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The Link between Breast Cancer and Menopause Symptoms

Just when you were begging for someone to put you out of your menopausal stage, to stop the hot flashes and night sweats — research is emerging that may make you think twice. Women who experience menopause symptoms may be at a decreased risk of developing breast cancer. Read on to find out.

The Link between Breast Cancer and Menopause Symptoms1

In fact, According to the recent study from The Fred Hutchinson Cancer Research Center. Women who have experienced hot flashes and other symptoms of menopause may have a 50% lower risk of developing breast cancer than postmenopausal women who have never had such symptoms. Their findings were published in the February 2011 print issue of Cancer Epidemiology Biomarkers and Prevention

Where Is the Link?

The Link between Breast Cancer and Menopause Symptoms2

When women enter perimenopause, estrogen levels may fluctuate and drop. When they experience lower levels of estrogen, it means that they can experience hot flashes due to estrogen and the hypothalamus, which regulates body temperature.

In spite of the troublesome effects of perimenopause, low estrogen also means that women are less likely to develop breast cancer. Due to higher levels of reproductive hormones are the principal cause of cancer. Increased estrogen levels may cause the rapid division of cells in the breast, which can lead to the development of cancerous tissues.

Also, the association between menopause symptoms and decreased cancer risk did not change even after the researchers accounted for other factors known to boost breast cancer risk, such as obesity.

What Are the Details of The Study?

The study was funded by The National Cancer Institute. Nearly 1,500 women were interviewed, with two-thirds of them being breast cancer survivors.

The Link between Breast Cancer and Menopause Symptoms3

Menopause symptoms may reduce cancer development in women. The researchers presented their work in terms of the two most prevalent types of breast cancer, invasive ductal carcinoma and invasive lobular carcinoma. When the facts were presented, the risk factor for invasive ductal carcinoma and lobular carcinoma was reduced between 40 – 60%.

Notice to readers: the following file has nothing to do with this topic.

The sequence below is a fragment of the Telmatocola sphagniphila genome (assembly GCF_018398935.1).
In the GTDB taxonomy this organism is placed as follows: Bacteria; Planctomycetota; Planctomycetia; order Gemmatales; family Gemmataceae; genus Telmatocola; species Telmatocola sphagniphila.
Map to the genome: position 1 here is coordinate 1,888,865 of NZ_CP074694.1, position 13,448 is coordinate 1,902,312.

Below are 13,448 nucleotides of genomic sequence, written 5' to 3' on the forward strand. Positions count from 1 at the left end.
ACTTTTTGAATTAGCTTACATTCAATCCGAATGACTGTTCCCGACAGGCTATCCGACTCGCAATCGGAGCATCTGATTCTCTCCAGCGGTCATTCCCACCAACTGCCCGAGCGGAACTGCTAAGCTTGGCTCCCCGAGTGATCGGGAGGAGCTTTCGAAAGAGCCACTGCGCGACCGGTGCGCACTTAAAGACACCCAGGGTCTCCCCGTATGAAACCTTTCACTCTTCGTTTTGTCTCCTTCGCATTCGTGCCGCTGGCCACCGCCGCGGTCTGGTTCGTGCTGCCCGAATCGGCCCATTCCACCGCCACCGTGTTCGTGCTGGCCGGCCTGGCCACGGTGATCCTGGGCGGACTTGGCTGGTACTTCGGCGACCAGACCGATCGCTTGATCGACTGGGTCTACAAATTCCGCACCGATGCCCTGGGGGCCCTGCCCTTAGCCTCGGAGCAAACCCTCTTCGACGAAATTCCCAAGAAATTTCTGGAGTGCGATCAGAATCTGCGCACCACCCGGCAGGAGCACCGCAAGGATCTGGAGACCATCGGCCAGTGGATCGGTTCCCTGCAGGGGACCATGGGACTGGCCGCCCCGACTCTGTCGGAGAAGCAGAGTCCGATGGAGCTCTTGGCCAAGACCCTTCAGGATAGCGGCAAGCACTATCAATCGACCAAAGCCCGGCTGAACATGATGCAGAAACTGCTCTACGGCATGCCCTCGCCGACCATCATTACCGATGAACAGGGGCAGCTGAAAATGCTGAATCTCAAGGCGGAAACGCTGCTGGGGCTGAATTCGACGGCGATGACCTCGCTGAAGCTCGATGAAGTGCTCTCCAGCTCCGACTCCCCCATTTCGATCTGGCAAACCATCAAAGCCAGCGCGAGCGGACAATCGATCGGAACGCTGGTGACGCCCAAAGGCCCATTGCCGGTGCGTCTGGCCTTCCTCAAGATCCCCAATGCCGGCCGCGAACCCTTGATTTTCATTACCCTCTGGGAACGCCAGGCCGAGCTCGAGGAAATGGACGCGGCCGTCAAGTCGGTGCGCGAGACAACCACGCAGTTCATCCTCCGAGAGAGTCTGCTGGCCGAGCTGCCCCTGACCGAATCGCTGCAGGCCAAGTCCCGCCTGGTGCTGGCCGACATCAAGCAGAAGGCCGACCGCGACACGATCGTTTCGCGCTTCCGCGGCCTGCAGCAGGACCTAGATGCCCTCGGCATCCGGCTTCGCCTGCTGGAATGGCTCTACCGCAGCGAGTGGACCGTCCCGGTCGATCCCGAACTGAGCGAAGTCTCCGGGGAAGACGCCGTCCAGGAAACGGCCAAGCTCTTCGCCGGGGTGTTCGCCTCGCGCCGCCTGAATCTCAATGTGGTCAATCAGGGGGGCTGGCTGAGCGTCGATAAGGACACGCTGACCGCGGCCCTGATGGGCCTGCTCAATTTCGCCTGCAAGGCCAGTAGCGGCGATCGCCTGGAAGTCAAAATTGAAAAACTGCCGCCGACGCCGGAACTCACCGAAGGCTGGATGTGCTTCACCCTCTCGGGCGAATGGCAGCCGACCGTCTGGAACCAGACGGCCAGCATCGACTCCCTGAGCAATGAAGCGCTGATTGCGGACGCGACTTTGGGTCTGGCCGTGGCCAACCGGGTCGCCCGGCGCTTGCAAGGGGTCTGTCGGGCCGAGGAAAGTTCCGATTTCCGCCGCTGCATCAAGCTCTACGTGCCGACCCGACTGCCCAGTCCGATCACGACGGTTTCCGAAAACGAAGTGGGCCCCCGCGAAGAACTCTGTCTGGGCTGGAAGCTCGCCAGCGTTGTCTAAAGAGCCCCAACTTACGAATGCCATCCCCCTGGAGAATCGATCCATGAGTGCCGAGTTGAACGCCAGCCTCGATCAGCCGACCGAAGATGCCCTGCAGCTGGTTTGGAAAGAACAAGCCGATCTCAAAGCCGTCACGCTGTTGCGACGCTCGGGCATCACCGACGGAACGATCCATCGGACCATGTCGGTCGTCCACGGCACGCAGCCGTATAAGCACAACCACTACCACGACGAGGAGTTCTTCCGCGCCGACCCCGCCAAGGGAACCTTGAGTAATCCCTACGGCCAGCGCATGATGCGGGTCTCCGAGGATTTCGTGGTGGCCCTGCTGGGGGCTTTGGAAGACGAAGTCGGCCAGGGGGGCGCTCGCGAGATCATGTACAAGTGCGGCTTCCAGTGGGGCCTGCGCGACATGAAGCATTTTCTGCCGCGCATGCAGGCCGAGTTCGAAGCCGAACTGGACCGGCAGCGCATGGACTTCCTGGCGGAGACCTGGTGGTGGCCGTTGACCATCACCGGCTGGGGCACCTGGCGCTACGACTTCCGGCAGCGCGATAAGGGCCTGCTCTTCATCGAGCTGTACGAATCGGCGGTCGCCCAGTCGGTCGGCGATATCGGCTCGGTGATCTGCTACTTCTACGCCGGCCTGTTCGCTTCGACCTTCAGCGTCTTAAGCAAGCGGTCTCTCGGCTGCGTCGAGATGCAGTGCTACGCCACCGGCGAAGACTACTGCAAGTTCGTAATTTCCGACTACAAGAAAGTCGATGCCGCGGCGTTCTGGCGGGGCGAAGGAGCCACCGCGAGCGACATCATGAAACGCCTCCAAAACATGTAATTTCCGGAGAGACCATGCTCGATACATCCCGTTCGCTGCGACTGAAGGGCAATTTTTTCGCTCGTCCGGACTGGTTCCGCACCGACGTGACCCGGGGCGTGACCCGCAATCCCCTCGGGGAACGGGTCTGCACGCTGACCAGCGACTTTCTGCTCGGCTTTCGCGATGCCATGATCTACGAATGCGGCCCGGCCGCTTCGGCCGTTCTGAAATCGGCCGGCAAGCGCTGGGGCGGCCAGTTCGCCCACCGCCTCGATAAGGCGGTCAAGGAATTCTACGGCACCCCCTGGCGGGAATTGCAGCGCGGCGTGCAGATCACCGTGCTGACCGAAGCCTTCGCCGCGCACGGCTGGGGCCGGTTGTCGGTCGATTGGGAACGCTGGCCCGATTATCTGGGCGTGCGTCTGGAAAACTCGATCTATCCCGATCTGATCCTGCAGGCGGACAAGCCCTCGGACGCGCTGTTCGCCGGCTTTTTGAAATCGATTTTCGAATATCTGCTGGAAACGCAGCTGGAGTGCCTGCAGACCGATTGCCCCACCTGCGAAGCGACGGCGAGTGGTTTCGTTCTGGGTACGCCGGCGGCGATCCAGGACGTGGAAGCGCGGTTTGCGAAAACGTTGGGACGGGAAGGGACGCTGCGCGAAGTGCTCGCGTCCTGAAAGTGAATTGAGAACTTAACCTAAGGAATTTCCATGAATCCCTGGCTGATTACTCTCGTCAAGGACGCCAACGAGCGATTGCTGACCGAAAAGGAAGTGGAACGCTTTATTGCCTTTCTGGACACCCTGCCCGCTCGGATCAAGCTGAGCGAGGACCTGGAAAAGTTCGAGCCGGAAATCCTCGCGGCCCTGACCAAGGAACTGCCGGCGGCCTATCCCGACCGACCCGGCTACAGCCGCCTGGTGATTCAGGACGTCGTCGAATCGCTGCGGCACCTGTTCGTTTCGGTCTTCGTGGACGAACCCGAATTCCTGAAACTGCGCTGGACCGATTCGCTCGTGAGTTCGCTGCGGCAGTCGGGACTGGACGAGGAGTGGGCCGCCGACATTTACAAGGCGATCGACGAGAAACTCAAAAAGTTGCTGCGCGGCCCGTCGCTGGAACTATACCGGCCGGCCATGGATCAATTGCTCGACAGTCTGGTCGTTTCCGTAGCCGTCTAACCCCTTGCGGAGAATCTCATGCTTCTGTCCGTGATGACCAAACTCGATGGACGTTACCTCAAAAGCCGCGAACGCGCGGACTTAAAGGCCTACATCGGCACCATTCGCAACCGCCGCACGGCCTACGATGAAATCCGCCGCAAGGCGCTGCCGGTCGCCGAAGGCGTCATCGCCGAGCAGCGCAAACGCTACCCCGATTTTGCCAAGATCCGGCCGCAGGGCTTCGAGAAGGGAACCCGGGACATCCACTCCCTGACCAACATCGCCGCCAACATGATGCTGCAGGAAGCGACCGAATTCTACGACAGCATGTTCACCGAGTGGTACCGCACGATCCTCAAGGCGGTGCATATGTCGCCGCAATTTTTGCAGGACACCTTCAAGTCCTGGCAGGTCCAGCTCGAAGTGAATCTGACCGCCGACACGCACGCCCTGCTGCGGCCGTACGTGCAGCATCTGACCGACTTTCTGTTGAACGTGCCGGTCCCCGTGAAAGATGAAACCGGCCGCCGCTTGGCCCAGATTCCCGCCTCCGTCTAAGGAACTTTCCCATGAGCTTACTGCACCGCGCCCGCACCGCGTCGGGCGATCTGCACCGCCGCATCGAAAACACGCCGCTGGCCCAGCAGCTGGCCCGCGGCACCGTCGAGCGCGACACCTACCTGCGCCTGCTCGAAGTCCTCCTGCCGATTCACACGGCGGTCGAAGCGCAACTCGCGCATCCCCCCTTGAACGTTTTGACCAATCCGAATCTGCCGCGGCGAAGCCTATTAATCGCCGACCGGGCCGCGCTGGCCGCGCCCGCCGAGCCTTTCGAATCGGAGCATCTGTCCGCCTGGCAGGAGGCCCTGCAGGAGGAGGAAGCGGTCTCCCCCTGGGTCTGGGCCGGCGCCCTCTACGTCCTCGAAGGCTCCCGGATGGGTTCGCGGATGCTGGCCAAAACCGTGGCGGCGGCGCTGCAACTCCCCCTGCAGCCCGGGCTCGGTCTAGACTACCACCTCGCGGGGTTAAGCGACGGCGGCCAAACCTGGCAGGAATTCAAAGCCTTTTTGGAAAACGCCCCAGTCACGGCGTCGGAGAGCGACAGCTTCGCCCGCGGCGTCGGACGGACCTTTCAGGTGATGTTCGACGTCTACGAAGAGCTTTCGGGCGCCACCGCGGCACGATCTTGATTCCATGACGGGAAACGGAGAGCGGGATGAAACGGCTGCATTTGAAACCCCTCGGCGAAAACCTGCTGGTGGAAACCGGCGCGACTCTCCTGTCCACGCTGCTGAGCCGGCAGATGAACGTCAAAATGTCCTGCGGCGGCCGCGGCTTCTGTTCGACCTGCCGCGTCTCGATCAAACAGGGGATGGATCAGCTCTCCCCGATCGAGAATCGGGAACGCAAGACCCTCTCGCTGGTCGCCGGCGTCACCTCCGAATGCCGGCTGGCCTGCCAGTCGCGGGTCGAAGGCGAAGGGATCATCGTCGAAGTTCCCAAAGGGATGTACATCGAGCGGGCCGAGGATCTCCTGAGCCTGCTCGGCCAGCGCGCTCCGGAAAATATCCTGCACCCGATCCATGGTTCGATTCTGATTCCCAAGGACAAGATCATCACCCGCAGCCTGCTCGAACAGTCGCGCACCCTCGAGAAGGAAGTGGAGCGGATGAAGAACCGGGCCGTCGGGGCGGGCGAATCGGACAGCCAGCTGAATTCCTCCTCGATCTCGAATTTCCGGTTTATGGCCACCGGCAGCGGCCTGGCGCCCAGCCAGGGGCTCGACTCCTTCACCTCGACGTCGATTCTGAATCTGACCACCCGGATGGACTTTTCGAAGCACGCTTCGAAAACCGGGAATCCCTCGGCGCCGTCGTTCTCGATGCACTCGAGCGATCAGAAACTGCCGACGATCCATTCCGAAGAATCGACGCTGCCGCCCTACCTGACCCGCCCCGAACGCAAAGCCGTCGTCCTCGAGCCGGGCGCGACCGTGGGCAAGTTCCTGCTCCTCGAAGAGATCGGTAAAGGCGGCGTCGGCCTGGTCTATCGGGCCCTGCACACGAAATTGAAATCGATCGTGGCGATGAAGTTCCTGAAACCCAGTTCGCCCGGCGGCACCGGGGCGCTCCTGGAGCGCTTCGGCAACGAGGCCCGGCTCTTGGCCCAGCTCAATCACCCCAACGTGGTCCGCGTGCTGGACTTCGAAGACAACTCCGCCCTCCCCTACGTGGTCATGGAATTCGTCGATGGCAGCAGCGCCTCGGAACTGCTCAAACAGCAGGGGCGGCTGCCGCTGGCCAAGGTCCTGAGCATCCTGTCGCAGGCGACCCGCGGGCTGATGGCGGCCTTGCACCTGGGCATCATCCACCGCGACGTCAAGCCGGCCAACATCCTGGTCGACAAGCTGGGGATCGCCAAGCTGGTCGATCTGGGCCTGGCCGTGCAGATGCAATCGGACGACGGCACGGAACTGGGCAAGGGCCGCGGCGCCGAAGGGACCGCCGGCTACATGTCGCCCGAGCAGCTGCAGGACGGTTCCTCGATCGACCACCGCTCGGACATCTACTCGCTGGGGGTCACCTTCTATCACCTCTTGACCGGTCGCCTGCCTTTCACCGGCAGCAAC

The results of this study were the same for women who had used hormone replacement therapy (HRT). However, there are other studies from Women Health Initiative, those found that synthetic hormones increased the risk of ovarian and breast cancer as well as other health issues.

What Is the Future of Breast Cancer Researches?

To be factual, this study is only one of many. However, if these results are confirmed by future researches, then they could provide doctors with new impetus in pinpointing the causes of breast cancer, including how to prevent it and how to treat it.

Severe Menopause Symptoms

Symptoms can range from discomforting to extreme and life changing. Keep reading to recognize which symptoms are normal and the amount of intensity that co

Q&A: What Happens to My Hormones during Menopause?

As women approach menopause they may want to know what will happen to their hormone levels and how to treat the symptoms hormone changes cause.

Menopause: Signs and Symptoms

Body changing in ways you don't understand? You may have reached menopause. Check out the signs and symptoms of menopause here.

Sources:
  • BMJ Group. "Menopause: What is it?" Patient Leaflet. 2007.
  • Hopkins, Virginia. Lee, John R. M.D. What Your Doctor May Not Tell You About Menopause. New York: Warner Books Inc., 1996.
  • Love, Susan M.D. Menopause and Hormone Book. New York: Three Rivers Press, 2003.
  • Martin, Raquel. The Estrogen Alternative. Rochester, VT: Healing Arts Press, 2000.